It is often opined that you need to have six months of spending in cash. I disagree. You don’t need cash, you need liquidity. An ETF can supply it. Put in a sell order for SCHO and you get cash two days later. Better still, own the fund in a margin account, and in a pinch you can get cash sooner by taking out a margin loan while you’re waiting for the trade to settle.

The table displays 11 ETFs worth your attention. They all run up fees of $10 or less annually per $10,000 invested. You can pick your risk level. In comparison with an ultrasafe money market fund, the riskiest of the bunch tack on roughly 1.2 percentage points of expected return while exposing you to both corporate defaults and rising rates. If that’s scary, go half way toward the risk corner.

A note on costs: With a checking account or money fund, you have no transaction costs. With ETFs you have at least one, the bid/ask spread, often a penny or two per share. Thus, on a $20,000 trade in a $50 bond fund, you might give up $8, round-trip, to the market makers. The other potential cost is two brokerage commissions. They might run you $5 each or they might be free of charge. (Shop around.)

Don’t let $18 in transaction costs stop you from getting $560 a year in interest.

Terminating funds

Some ETFs have ending dates. They own only bonds maturing in, say, 2021, at which point they liquidate. The table above includes sample funds from both Invesco and BlackRock’s iShares division; there are many more to choose from, with different dates and different kinds of portfolios (just corporates, for example, or just emerging market govvies).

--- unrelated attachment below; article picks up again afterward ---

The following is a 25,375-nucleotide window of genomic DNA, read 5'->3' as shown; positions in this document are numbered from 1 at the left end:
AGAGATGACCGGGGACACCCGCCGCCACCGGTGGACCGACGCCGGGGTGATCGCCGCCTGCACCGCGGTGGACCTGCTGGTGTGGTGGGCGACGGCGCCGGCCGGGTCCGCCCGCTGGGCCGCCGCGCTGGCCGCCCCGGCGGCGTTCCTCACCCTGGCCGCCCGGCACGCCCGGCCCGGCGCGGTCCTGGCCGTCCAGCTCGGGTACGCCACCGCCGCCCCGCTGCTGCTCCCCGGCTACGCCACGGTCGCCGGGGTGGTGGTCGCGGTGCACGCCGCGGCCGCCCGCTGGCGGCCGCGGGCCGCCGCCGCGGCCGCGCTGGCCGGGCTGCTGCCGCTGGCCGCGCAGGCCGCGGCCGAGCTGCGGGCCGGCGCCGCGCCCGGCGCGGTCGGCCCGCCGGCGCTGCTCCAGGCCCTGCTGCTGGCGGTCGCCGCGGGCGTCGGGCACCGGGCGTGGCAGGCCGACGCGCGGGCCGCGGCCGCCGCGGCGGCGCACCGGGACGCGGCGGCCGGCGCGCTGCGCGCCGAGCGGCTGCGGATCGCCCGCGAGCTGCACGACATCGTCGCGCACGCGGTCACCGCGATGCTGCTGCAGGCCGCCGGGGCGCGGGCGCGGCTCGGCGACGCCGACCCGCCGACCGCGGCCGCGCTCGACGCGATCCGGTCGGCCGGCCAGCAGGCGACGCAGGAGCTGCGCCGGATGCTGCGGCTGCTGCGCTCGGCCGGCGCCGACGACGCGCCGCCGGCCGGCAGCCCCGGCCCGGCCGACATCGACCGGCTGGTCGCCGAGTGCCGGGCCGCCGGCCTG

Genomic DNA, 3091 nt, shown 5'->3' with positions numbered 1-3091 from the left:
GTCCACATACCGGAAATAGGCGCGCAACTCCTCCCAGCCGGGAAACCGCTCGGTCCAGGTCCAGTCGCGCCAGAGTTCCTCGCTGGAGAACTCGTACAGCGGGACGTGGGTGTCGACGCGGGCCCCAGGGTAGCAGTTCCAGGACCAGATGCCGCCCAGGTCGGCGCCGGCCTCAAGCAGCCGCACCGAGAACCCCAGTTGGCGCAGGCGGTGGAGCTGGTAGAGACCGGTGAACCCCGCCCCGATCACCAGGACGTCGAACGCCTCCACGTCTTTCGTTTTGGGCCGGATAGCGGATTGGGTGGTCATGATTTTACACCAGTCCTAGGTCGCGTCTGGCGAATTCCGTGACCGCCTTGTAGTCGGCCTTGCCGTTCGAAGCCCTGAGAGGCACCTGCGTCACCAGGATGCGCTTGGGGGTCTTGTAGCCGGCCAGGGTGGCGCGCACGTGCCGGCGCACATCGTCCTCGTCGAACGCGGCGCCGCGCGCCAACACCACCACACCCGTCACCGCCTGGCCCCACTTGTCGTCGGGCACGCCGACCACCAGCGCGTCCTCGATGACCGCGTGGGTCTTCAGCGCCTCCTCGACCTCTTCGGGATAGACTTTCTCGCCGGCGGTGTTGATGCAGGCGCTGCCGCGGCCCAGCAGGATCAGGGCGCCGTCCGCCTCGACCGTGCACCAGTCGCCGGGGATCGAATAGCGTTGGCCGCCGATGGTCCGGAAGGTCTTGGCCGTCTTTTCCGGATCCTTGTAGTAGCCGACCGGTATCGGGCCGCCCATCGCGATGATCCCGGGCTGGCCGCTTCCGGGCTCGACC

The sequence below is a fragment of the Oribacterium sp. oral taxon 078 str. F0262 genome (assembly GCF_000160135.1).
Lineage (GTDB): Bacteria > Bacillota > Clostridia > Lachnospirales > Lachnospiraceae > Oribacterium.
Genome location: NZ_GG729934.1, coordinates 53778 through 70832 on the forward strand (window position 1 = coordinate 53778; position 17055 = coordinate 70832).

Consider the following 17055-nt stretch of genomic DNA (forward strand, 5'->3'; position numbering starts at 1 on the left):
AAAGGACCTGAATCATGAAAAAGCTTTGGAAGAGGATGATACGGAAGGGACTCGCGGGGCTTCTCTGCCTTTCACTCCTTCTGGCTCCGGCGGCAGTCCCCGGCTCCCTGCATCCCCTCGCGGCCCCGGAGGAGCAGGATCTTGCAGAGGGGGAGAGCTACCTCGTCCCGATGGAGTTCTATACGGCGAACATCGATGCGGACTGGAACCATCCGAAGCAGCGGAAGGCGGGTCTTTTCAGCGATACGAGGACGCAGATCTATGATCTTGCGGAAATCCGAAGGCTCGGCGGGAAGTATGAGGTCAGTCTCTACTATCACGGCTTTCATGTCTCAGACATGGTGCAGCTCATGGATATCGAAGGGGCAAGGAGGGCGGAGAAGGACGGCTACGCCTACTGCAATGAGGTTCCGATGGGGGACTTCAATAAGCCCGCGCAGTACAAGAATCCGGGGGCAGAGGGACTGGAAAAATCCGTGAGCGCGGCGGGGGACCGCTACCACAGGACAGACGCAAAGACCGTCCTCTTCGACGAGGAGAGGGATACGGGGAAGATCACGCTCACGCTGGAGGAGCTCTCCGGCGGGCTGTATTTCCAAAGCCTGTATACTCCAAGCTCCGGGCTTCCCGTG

This sort of self-destruct ETF will be appealing to investors targeting a particular outlay. If you’re funding a tuition bill due in 2021, you could buy a 2021 ETF. If interest rates go haywire and the share price moves you will shrug, because you know your bonds are going back to par when you need the money. Your only risk is that of losing principal to defaults.

Treasury notes

The nice thing about living in a nation that is in the hole is having plenty of Treasury paper to pick through. I see on Fidelity’s bond page that the 2-3/4s of September 30, 2020 were recently trading at 99.851 bid, 99.870 ask. Big investors were giving up to the middlemen only $19 per $100,000 invested, round trip.

As for little people: The ask price for this particular bond was available on purchases as small as 25 bonds, which is to say $25,000 of par value. If you want to set aside that kind of money for a little less than two years, this looks like a good spot.

If you hold to maturity you can view the frictional cost of a bond position as only half the bid/ask spread. That means your yield give-up to the middlemen in the case cited would have been half a basis point (50 cents lost per year per $10,000). That’s way less than the holding cost on any bond fund.

What about an emergency? You visit Santa Monica and get arrested for using a plastic straw. To raise bail, you can sell the T note. In this particular case you won’t qualify for the quoted bid unless you’re unloading at least 250 bonds, but a 25-bond order would probably still get fairly good execution.

Yield on this bond is 2.8%. Betcha that’s more than your bank is paying on checking.